Here's a refined version of Piran's solution. Using .prop() instead of .attr() fixes the checked issue.

Usage:

<div ng-repeat="elem in list">
    <input type="checkbox" ng-model="elem.isSelected" /> {{elem.desc}}
</div>
<ui-select-all items="list" prop="isSelected"></ui-select-all> Select all
share|improve this answer

I believe that you should only be creating a directive if you only need to do some kind of a DOM manipulation or want to abstract away a lot of DOM manipulative behaviour into a "re-usable" component.

Here is a solution which achieves the same thing that you were attempting, but, this does only the logic in the controllers... If you want to keep the controllers lean, then you could push away all this logic into service...A service would also be a good place to do this, if you want to re-use this in multiple places..

http://plnkr.co/edit/hNTeZ8Tuht3T9NuY7HRi?p=preview

Note that there is no DOM manipulation in the controller. We are achieving the effect we require using a bunch of directives that are provided with Angular. No new directive required.. I really dont think you should use a directive to abstract away logic..

Hope this helps..

share|improve this answer
    
Setting the indeterminate property on the "master" checkbox makes me want to put this in a directive. Also, since services are singletons, I think it would be difficult to use that approach, especially if there were multiple instances of this tri-stated checkbox in the app... the service would need to keep track of them all somehow. I opted for a directive with its own controller, for the logic. –  Mark Rajcok Feb 11 '13 at 21:36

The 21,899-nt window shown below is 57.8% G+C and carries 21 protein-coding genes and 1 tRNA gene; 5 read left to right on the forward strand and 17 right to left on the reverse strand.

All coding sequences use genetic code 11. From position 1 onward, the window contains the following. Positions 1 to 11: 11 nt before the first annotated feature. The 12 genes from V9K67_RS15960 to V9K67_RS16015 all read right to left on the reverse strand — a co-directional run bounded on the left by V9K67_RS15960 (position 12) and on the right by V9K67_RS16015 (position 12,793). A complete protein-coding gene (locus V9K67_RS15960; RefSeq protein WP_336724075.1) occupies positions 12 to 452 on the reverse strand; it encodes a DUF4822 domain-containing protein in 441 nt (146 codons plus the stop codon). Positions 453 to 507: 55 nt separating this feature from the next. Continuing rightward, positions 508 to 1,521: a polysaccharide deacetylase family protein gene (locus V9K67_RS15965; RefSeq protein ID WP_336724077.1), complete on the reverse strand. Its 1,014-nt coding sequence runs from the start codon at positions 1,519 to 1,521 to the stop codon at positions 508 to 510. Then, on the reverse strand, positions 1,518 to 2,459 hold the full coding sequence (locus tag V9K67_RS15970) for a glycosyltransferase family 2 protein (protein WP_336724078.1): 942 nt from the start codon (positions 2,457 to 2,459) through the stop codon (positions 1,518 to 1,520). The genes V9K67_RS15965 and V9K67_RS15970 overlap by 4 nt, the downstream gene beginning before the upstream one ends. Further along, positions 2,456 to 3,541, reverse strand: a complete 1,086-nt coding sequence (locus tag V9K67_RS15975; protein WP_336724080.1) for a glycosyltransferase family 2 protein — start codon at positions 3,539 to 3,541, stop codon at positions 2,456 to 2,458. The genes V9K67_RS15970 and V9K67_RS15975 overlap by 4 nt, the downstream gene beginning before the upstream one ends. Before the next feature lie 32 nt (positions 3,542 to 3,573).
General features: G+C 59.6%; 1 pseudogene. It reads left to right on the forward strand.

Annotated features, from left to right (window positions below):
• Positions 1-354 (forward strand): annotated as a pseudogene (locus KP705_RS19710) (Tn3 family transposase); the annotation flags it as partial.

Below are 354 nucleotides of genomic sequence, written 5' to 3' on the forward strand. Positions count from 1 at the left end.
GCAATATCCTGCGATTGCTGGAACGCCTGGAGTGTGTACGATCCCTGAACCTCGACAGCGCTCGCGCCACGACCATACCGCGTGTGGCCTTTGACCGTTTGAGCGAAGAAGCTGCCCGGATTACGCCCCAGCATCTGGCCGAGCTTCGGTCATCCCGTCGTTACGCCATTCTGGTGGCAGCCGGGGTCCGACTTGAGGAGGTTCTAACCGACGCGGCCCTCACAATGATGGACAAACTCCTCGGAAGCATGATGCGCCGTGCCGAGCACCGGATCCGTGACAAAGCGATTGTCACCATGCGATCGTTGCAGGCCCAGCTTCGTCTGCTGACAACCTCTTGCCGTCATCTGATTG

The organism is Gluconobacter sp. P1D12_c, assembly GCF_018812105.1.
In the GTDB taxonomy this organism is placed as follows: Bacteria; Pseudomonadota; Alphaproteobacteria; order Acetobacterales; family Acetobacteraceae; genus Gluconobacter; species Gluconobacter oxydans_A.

I don't see any indeterminate state getting triggered at all in your example on Opera. If horse XOR donkey I expect "Select all" to be in the indeterminate state. But thanks very much for contributing. –  Janus Troelsen Feb 12 '13 at 13:50
    
I now added a Plunker link to my answer. Please tell me if you don't see the difference. –  Janus Troelsen Feb 12 '13 at 14:06

Plunker

"use strict";

var module = angular.module("myapp", []);

function Ctrl($scope) {
    var element = $("#select_all");
    $scope.$watch("$scope.isgreyed", $scope.fun = function() {
        element.prop("indeterminate", $scope.isgreyed);
    });
    $scope.list = [{
        isSelected: true,
        desc: "Donkey"
    }, {
        isSelected: false,
        desc: "Horse"
    }]
    $scope.isgreyed = true;
    $scope.master = false;
    $scope.onmasterclick = function() {
        $scope.list.map(function(v) {
            v.isSelected = $scope.master
        })
    }

    $scope.oncheckboxclick = function() {     
        if ($('.select_one:checked').length === 0) {
            $scope.isgreyed = false;
            $scope.master = false;     
        } else if ($('.select_one:not(:checked)').length === 0) {
            $scope.isgreyed = false;
            $scope.master = true;     
        } else {
            $scope.isgreyed = true;     
        }
        $scope.fun();
    }      
}

HTML: